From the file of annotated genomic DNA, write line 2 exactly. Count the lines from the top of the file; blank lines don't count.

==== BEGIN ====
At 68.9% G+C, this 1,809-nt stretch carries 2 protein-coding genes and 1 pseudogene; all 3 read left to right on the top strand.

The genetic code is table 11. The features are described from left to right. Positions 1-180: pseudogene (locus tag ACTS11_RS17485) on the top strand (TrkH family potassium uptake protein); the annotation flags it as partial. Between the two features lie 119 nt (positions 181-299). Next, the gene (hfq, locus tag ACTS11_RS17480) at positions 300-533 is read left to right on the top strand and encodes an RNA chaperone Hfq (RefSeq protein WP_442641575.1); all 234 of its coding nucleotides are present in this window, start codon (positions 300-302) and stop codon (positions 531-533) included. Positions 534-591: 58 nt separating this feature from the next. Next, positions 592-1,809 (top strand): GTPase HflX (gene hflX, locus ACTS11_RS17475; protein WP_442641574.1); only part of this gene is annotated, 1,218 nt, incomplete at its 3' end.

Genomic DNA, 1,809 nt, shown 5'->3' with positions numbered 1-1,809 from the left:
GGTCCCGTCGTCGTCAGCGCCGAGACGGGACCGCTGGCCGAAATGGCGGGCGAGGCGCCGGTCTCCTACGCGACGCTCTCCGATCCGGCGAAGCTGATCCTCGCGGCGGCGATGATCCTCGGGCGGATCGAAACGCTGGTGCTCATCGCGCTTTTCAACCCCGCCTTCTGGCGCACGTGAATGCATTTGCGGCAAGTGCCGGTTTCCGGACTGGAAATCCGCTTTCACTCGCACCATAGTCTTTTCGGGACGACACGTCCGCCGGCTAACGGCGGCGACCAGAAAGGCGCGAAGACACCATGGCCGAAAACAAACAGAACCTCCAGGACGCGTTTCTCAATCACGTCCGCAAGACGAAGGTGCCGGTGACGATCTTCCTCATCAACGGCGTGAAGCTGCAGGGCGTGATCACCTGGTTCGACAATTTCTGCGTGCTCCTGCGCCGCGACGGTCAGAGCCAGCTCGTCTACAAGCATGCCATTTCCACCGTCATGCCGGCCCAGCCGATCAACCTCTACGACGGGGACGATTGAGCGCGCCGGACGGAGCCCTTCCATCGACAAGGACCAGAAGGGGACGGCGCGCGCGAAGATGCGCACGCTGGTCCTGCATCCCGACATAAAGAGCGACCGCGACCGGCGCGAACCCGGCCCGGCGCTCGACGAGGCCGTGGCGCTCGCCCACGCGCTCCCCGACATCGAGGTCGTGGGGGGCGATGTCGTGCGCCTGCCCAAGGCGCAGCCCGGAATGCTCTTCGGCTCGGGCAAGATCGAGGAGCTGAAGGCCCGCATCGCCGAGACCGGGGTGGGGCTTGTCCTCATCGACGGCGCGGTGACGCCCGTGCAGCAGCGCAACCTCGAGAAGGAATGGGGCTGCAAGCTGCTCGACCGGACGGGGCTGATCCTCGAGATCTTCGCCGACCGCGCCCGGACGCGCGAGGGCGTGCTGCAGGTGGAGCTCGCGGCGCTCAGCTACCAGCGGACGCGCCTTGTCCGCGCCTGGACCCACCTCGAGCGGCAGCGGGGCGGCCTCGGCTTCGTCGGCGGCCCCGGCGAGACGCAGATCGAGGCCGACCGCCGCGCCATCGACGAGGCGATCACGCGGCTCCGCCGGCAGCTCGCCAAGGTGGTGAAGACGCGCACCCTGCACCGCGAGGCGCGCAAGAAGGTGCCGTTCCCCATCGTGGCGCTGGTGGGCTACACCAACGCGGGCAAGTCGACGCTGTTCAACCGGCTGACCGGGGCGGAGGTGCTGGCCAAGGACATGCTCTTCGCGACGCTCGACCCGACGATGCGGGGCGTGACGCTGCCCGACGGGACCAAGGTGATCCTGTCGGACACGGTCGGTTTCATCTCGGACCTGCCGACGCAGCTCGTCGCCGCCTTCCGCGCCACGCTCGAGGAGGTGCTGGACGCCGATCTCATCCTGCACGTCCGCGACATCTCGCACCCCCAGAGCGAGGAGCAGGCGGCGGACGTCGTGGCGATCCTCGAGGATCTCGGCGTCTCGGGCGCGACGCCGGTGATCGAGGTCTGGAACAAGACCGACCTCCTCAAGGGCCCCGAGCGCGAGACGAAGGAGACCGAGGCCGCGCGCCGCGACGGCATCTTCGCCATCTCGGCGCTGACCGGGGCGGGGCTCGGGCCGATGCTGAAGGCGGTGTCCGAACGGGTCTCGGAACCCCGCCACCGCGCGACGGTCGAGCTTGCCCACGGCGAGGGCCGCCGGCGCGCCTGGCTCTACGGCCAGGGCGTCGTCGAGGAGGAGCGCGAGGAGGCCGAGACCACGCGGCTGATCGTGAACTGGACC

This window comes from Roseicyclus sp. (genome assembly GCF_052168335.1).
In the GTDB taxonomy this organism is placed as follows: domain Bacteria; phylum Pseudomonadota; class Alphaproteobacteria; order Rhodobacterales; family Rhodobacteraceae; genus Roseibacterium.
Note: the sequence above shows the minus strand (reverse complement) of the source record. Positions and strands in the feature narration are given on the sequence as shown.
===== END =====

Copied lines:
The genetic code is table 11. The features are described from left to right. Positions 1-180: pseudogene (locus tag ACTS11_RS17485) on the top strand (TrkH family potassium uptake protein); the annotation flags it as partial. Between the two features lie 119 nt (positions 181-299). Next, the gene (hfq, locus tag ACTS11_RS17480) at positions 300-533 is read left to right on the top strand and encodes an RNA chaperone Hfq (RefSeq protein WP_442641575.1); all 234 of its coding nucleotides are present in this window, start codon (positions 300-302) and stop codon (positions 531-533) included. Positions 534-591: 58 nt separating this feature from the next. Next, positions 592-1,809 (top strand): GTPase HflX (gene hflX, locus ACTS11_RS17475; protein WP_442641574.1); only part of this gene is annotated, 1,218 nt, incomplete at its 3' end.